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Facebook will adopt new policies to address harassment targeting public figures

The U.S. online social media and social networking service Facebook's logo is shown on a laptop screen. Facebook has announced changes to its policies on online bullying.
Kirill Kudryavtsev
AFP via Getty Images
The U.S. online social media and social networking service Facebook's logo is shown on a laptop screen. Facebook has announced changes to its policies on online bullying.

Facebook will expand its current harassment policies to further protect users from abuse and harmful content on the platform.

On Wednesday, the company announced it would ban content that degrades or sexualizes public figures, such as elected officials, celebrities, activists, and journalists. This builds on the company's current policies that exist to protect ordinary users in the same way.

Facebook said in its announcement that it would remove "severe sexualizing content" and some other types of content used to sexually harass these public figures.

The company said, "Because what is 'unwanted' can be subjective, we'll rely on additional context from the individual experiencing the abuse to take action. We made these changes because attacks like these can weaponize a public figure's appearance, which is unnecessary and often not related to the work these public figures represent."

Under its new policy, Facebook will also remove coordinated mass intimidation and harassment that come from multiple users. Those types of targeted harassment campaigns are used to attack government dissidents, the company said.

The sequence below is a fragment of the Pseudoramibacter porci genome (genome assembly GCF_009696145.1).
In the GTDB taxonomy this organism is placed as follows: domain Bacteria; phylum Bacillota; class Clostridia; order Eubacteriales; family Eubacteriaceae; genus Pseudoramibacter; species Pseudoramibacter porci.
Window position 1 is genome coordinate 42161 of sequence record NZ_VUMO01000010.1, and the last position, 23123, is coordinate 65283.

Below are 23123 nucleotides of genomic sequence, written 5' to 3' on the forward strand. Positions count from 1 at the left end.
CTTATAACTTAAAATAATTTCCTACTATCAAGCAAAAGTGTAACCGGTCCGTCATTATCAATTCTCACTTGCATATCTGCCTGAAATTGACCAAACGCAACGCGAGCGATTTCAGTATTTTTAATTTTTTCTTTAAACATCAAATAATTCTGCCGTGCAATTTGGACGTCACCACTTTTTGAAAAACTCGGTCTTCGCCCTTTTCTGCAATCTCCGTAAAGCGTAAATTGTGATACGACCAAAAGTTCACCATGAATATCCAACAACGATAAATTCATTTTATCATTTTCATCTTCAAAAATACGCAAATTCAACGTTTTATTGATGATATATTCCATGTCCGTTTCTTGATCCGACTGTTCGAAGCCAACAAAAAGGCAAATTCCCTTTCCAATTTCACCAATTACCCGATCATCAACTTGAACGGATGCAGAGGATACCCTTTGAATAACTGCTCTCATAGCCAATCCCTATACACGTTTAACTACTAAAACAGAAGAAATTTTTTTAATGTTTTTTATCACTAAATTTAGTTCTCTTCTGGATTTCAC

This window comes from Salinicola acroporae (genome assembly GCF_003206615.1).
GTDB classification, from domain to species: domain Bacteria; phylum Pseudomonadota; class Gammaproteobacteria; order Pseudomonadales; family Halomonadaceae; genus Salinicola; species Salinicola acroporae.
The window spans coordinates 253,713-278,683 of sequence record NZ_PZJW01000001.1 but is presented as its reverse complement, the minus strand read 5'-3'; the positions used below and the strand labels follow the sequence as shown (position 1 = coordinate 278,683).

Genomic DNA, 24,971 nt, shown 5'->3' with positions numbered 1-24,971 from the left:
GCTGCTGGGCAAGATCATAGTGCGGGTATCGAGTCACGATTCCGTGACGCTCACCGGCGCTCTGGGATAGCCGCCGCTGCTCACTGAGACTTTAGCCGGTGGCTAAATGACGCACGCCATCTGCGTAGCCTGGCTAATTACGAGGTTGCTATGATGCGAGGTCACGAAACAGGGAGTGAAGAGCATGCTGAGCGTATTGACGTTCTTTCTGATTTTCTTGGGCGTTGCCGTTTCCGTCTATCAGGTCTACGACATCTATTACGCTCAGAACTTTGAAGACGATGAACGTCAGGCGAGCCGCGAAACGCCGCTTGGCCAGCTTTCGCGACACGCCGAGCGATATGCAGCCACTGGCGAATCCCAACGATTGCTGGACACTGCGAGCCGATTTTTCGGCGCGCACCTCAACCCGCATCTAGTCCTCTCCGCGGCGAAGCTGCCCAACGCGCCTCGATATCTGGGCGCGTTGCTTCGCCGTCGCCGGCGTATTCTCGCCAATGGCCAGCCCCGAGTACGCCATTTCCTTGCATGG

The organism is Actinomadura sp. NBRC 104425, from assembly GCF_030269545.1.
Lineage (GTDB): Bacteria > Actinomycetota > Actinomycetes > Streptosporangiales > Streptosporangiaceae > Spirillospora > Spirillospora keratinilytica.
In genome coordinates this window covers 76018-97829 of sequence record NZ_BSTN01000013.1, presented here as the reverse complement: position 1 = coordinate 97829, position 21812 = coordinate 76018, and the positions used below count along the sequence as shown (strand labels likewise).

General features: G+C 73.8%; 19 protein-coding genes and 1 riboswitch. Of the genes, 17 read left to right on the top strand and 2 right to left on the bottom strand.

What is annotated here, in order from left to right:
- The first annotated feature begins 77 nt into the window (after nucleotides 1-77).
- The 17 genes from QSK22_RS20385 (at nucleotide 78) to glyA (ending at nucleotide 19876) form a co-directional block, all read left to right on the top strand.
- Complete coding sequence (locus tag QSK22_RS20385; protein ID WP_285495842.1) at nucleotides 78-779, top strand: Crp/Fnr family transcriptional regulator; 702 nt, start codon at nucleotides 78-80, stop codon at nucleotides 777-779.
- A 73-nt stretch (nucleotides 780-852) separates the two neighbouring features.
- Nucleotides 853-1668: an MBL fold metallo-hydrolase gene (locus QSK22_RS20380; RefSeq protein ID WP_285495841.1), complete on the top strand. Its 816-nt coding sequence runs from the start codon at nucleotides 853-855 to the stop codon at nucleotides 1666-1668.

"We will also remove objectionable content that is considered mass harassment towards any individual on personal surfaces, such as direct messages in inbox or comments on personal profiles or posts," Facebook said.

To combat those assaults, the social media platform will remove state-linked and state-sponsored organizations using private groups to coordinate mass posting on profiles of government critics.

For example, Manal al-Sharif, a well-known activist who has pushed for women to be able to drive in Saudi Arabia, said in 2018 that she had to delete Twitter and Facebook due to harassment she faced from "pro-government mobs," according to The Guardian.

Facebook has recently faced criticism in the wake of whistleblower Frances Haugen's interview and Congressional testimony. In addition to Haugen's testimony, major reporting by The Wall Street Journal, which used leaked collection documents, suggested that Facebook hid research about its platform's negative effects on mental health in teenagers.

The company has said that research was taken out of context.

Concerns and allegations still remain over the site's inability or reluctance to address misinformation.

Haugen has testified that the company stokes division among users by allowing disinformation on the platform to go unchecked.

She has shared her opinion that Facebook's algorithms could be stoking tensions and fanning ethnic violence, particularly in Ethiopia. The country's government and Tigray rebels have been engaged in a civil war.

Hundreds of thousands of people are facing famine because of the conflict between the Ethiopian government and Tigray rebels. Zecharias Zelalem, a journalistcovering the region and its conflict,recently told NPR that "prominent Facebook posters would post unverified, often inflammatory posts or rhetoric that would then go on to incite mob violence, ethnic clashes, crackdowns on independent press or outspoken voices."

"My fear is that without action, divisive and extremist behaviors we see today are only the beginning," Haugen told Congress. "What we saw in Myanmar and are now seeing in Ethiopia are only the opening chapters of a story so terrifying, no one wants to read the end of it."

Editor's note: Facebook is among NPR's financial supporters.

Copyright 2021 NPR. To see more, visit https://www.npr.org.

Jaclyn Diaz is a reporter on Newshub.